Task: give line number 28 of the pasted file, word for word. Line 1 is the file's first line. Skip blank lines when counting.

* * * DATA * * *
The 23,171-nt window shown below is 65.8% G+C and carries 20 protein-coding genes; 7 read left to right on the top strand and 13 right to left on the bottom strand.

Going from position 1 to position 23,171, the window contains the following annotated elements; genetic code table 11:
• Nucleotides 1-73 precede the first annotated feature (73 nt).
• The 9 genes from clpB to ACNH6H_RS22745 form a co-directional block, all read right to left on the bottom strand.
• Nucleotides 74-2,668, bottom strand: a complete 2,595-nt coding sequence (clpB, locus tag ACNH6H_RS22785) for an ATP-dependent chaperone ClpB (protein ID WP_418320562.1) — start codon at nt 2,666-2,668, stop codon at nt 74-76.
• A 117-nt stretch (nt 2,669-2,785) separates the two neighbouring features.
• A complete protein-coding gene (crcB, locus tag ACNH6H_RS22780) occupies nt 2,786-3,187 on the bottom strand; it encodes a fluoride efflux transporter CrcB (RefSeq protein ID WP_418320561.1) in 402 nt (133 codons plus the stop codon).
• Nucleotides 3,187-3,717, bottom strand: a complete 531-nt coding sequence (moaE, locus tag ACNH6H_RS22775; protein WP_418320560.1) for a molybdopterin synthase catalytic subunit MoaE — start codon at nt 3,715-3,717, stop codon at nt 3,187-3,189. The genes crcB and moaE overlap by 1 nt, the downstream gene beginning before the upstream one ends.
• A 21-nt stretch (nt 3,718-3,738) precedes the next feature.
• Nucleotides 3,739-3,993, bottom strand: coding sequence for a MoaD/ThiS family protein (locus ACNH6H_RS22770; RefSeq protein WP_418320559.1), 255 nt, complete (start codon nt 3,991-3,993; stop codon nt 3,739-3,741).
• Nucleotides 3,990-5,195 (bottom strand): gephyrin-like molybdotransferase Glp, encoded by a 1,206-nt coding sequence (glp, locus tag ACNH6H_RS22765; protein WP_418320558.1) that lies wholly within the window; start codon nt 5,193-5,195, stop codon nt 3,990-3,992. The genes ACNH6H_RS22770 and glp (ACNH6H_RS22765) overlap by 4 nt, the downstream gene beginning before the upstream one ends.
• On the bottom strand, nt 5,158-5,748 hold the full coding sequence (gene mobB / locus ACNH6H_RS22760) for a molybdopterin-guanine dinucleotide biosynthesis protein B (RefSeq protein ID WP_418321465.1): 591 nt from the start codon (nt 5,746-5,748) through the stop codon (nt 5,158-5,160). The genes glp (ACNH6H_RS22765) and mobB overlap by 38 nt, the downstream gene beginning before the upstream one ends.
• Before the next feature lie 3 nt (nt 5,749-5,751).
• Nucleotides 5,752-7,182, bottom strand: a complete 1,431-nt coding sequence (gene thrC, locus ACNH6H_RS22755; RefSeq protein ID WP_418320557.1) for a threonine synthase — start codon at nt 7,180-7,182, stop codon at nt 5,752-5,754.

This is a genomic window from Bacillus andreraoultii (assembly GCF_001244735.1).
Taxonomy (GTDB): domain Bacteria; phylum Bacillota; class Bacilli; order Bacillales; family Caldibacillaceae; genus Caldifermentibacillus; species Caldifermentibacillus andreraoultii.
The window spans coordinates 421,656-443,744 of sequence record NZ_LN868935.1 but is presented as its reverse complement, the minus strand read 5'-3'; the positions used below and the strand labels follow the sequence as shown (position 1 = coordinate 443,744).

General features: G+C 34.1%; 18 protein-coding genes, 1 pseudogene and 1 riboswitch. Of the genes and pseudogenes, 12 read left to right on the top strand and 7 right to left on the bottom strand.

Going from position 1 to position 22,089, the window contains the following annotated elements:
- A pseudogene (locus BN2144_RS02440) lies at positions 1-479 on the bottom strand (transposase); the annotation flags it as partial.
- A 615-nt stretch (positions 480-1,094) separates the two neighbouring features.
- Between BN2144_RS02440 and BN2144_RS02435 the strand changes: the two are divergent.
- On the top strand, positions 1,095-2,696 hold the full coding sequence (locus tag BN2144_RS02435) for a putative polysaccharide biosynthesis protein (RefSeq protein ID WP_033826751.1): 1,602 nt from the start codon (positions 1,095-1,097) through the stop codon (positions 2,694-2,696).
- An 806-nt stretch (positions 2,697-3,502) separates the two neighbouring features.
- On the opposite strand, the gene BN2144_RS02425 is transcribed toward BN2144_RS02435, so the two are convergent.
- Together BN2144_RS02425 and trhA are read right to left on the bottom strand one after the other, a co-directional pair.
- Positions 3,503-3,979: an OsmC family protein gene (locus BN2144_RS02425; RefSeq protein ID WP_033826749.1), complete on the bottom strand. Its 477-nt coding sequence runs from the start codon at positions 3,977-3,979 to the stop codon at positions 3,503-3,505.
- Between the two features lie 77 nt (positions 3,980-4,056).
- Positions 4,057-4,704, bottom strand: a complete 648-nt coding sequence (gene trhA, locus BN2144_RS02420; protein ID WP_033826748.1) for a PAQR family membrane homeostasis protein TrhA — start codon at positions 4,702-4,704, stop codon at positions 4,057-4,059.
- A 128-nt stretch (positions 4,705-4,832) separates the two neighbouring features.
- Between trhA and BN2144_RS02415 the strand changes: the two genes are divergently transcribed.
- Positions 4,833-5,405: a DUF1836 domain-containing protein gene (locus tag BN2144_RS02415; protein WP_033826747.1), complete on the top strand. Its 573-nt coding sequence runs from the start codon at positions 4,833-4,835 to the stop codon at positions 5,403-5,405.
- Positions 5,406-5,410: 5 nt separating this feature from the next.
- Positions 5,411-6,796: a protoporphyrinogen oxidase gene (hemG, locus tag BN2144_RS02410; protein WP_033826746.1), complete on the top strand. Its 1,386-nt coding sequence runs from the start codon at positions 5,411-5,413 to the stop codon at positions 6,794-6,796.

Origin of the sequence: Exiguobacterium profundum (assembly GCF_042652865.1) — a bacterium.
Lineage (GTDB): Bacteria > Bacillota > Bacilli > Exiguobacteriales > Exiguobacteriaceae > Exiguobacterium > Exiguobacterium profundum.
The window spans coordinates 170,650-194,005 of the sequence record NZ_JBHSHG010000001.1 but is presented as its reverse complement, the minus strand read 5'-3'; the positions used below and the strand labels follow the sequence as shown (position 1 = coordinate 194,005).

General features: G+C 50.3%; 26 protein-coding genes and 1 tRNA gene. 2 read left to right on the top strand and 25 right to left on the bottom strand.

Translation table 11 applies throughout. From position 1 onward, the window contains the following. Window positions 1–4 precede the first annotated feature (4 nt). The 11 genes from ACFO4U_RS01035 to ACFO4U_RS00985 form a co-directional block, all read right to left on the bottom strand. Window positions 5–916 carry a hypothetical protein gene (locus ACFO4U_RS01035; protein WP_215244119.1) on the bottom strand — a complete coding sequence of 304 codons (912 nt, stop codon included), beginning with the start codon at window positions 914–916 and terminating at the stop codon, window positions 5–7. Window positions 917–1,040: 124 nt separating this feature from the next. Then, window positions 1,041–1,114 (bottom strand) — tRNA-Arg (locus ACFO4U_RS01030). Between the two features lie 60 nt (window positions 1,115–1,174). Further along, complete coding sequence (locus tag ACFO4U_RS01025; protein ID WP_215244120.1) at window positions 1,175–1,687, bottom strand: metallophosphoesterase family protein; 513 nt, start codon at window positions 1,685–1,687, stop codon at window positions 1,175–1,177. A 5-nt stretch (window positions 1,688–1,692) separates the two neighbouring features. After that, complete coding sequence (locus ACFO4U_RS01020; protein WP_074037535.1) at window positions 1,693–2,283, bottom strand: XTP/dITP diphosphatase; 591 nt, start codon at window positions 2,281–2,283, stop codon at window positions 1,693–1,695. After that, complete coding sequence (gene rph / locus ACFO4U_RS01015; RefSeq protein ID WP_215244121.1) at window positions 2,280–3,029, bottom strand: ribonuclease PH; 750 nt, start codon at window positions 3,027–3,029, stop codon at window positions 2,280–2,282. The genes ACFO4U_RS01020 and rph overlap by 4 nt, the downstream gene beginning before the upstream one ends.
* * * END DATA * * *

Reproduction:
- Between the two features lie 77 nt (positions 3,980-4,056).